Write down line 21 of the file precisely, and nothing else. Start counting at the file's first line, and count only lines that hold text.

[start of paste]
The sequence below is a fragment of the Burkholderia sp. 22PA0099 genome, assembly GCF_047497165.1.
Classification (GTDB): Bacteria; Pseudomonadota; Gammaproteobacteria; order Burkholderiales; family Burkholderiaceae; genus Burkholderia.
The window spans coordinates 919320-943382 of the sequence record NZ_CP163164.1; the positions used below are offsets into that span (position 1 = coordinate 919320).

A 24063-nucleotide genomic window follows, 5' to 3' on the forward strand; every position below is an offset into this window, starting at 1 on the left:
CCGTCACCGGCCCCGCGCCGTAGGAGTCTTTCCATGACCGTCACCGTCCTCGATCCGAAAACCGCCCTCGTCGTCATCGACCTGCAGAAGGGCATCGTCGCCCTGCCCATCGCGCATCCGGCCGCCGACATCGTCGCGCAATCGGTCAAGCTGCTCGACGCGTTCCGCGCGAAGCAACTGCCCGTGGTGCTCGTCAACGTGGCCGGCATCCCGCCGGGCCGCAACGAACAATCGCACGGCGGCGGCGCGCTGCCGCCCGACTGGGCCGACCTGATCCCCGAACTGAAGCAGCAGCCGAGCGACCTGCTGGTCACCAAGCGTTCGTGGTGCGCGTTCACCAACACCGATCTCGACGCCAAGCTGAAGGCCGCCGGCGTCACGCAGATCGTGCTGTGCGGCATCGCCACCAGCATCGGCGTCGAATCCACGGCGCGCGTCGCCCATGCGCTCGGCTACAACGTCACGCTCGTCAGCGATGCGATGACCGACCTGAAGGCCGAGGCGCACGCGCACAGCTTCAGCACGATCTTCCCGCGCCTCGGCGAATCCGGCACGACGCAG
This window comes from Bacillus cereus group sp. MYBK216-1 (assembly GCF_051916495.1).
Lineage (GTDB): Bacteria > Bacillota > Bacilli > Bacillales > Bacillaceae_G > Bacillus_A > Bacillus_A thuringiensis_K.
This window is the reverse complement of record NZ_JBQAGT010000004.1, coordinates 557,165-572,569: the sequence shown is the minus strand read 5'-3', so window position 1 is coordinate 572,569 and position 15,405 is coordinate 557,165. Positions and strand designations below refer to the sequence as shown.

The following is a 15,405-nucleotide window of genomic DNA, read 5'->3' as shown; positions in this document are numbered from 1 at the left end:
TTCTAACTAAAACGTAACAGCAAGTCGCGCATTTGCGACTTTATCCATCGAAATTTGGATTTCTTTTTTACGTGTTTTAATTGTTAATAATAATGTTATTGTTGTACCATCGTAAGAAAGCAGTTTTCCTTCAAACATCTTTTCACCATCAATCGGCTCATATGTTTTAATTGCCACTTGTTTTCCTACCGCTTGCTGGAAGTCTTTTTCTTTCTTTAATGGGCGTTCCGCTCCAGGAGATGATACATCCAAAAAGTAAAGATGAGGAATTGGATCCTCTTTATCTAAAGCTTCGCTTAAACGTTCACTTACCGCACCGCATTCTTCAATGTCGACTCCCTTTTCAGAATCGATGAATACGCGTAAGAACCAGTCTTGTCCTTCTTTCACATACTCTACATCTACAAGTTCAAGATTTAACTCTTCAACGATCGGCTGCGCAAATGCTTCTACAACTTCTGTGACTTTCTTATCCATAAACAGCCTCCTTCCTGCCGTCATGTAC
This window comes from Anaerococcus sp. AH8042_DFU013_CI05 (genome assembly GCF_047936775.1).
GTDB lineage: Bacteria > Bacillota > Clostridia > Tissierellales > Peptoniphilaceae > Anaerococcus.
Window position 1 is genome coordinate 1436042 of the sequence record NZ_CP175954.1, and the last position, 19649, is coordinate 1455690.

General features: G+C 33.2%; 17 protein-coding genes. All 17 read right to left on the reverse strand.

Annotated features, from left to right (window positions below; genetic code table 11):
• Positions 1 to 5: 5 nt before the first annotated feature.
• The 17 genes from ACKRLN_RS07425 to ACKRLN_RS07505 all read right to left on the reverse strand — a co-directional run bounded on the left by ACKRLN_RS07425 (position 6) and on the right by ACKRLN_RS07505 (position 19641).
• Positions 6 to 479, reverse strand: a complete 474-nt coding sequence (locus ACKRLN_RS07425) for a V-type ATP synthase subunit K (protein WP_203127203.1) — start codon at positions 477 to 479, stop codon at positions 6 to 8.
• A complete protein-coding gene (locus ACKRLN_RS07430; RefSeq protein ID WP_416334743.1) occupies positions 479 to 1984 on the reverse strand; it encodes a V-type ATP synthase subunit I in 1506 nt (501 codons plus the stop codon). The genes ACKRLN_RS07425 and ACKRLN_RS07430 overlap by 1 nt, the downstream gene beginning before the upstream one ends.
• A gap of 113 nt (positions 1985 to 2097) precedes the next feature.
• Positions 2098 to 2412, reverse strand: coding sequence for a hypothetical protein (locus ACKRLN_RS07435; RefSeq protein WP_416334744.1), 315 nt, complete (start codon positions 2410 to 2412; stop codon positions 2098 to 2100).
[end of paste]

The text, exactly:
• Positions 2098 to 2412, reverse strand: coding sequence for a hypothetical protein (locus ACKRLN_RS07435; RefSeq protein WP_416334744.1), 315 nt, complete (start codon positions 2410 to 2412; stop codon positions 2098 to 2100).